In the United States, the library residency (sometimes referred to as a fellowship or internship) is defined as a temporary, entry-level position in a library that targets post-library school graduates as part of a diversity recruitment and/or early career development program. There are fewer than 30 such programs in the USA.
We conducted a nationwide survey of library residency programs in the USA. Questions addressed program planning and decision-making, attitudes toward various aspects of libraries and residents, and the effectiveness of residency programs in context. This information will be used to develop a model for libraries that have existing residency programs or that want to start a similar program.
Our research will paint a picture of the landscape of library residency programs in the USA. A comprehensive survey of both residency coordinators and residents has not been conducted before.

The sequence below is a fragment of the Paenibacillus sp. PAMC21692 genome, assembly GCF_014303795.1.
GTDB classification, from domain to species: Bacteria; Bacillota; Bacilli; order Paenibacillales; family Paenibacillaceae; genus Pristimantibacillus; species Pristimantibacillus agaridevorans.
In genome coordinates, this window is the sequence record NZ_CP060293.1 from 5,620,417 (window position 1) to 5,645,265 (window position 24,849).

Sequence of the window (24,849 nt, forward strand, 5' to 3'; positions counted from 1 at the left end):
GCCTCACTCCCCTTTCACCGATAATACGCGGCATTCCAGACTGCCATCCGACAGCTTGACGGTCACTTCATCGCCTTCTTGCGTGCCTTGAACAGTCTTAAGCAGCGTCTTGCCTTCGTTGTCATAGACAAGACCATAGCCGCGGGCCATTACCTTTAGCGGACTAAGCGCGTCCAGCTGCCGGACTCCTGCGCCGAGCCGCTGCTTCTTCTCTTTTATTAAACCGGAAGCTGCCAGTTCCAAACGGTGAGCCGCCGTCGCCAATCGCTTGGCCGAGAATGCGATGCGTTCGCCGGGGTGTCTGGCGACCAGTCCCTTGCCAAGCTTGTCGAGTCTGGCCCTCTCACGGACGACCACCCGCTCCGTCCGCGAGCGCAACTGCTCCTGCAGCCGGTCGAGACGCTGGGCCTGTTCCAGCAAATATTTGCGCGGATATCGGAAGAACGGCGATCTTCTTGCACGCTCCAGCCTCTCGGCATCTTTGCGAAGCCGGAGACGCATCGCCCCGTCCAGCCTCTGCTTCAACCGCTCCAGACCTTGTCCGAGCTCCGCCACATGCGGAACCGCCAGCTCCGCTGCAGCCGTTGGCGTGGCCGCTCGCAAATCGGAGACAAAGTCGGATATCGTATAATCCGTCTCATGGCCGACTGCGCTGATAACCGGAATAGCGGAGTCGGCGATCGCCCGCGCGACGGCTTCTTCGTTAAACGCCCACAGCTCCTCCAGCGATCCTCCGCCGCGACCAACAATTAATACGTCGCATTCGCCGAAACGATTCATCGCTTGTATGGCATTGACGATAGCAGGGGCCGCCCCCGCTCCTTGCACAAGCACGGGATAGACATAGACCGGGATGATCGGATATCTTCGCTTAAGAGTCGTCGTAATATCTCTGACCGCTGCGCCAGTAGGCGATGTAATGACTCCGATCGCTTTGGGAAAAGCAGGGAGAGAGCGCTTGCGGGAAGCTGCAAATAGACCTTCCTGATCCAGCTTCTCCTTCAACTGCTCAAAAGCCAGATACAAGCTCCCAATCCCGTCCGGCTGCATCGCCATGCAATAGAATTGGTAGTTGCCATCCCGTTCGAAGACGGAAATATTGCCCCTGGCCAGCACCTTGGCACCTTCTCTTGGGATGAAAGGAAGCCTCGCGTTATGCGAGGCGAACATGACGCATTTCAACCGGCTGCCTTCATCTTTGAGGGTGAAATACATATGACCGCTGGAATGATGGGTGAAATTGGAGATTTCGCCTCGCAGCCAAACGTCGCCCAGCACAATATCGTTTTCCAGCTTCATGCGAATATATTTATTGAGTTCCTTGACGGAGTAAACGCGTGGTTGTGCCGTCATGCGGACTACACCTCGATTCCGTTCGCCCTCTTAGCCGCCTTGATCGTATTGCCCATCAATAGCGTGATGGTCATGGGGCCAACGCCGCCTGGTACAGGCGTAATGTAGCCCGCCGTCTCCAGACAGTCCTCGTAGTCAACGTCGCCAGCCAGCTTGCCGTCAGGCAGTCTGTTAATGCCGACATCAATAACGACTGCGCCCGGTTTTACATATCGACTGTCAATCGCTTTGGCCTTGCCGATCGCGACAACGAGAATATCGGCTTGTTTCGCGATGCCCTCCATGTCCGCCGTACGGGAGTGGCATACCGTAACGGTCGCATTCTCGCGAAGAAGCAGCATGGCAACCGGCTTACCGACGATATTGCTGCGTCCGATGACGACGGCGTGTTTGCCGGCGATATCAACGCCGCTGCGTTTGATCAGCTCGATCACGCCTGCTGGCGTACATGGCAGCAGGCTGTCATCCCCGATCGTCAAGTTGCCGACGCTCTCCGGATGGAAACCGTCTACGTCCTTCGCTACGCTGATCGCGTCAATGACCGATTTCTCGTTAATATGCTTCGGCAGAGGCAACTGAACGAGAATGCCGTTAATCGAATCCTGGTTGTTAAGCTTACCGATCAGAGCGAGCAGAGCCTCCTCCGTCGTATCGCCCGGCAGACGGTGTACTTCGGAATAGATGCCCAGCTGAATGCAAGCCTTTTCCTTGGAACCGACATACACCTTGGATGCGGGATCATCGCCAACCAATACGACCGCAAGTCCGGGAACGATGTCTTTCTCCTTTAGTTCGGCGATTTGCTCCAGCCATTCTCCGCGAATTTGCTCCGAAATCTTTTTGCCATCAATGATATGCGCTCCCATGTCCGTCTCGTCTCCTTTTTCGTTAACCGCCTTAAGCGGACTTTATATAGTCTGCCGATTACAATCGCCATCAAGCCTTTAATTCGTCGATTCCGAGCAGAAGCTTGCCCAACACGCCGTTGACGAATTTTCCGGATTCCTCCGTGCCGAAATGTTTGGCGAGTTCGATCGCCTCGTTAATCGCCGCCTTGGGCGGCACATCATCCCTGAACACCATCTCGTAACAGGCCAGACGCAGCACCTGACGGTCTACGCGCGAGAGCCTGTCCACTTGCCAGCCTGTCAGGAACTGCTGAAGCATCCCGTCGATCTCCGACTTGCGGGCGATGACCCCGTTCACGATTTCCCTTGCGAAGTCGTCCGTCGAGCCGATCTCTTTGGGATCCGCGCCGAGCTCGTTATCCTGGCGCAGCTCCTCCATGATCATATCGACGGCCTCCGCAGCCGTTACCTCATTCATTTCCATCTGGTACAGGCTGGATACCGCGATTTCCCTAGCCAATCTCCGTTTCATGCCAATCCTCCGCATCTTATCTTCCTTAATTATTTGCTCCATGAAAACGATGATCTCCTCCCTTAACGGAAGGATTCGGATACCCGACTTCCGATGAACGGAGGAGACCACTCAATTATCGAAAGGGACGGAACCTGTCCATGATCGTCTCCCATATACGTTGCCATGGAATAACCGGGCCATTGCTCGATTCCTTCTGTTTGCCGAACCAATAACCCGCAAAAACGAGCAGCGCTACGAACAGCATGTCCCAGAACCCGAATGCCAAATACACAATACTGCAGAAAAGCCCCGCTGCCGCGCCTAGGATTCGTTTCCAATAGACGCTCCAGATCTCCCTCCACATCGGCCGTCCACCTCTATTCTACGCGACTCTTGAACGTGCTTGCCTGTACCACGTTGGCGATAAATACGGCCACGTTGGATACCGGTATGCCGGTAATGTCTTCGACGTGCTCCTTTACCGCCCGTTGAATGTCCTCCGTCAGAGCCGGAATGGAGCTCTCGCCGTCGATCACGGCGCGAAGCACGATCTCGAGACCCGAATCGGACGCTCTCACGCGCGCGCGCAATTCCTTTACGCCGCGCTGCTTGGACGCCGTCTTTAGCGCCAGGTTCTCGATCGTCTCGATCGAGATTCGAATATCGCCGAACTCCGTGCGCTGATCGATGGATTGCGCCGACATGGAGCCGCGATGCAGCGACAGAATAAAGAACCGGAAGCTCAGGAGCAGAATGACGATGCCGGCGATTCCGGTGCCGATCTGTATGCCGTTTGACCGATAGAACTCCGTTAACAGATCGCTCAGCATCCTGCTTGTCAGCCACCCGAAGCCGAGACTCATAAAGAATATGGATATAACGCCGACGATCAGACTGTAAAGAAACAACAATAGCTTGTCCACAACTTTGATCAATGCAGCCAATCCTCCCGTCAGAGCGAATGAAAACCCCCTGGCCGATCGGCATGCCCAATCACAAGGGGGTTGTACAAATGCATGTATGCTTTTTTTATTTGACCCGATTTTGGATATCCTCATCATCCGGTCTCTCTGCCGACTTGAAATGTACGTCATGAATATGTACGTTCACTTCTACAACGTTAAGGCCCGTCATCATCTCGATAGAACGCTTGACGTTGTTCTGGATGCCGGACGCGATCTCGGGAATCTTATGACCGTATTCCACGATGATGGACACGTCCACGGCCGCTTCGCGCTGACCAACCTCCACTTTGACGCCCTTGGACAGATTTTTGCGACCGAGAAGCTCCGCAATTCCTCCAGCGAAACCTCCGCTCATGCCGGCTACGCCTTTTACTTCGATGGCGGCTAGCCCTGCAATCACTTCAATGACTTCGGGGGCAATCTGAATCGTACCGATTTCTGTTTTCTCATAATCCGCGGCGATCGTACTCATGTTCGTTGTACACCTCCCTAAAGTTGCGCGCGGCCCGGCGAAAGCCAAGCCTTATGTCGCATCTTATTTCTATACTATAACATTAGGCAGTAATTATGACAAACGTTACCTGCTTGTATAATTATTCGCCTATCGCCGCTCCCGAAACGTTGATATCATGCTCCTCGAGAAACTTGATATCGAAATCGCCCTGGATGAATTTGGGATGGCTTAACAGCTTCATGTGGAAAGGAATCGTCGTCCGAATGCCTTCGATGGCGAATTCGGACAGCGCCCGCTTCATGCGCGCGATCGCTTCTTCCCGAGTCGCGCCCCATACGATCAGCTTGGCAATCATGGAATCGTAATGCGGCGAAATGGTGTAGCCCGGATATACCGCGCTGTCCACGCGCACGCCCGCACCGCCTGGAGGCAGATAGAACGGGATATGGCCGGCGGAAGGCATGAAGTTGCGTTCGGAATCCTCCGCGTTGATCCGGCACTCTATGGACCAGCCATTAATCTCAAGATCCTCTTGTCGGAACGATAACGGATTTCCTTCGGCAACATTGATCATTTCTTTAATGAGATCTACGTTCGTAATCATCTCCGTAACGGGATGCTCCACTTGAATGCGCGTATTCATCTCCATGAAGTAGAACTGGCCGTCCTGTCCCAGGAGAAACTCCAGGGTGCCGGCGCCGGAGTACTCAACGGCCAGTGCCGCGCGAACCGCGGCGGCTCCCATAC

The workshop and companion poster begin with both a theoretical and practical background based on our research. In the interactive portion, participants will be asked to share their individual experiences with early career development in their own countries; to discuss the need for effective early career development programs; and, finally, to design the ideal residency program that can be adapted for their own community needs.
This poster and a workshop was presented by Angela Boyd on August 19-20, 2013 at the IFLA World Library and Information Congress 79th IFLA General Conference and Assembly in Singapore, Singapore.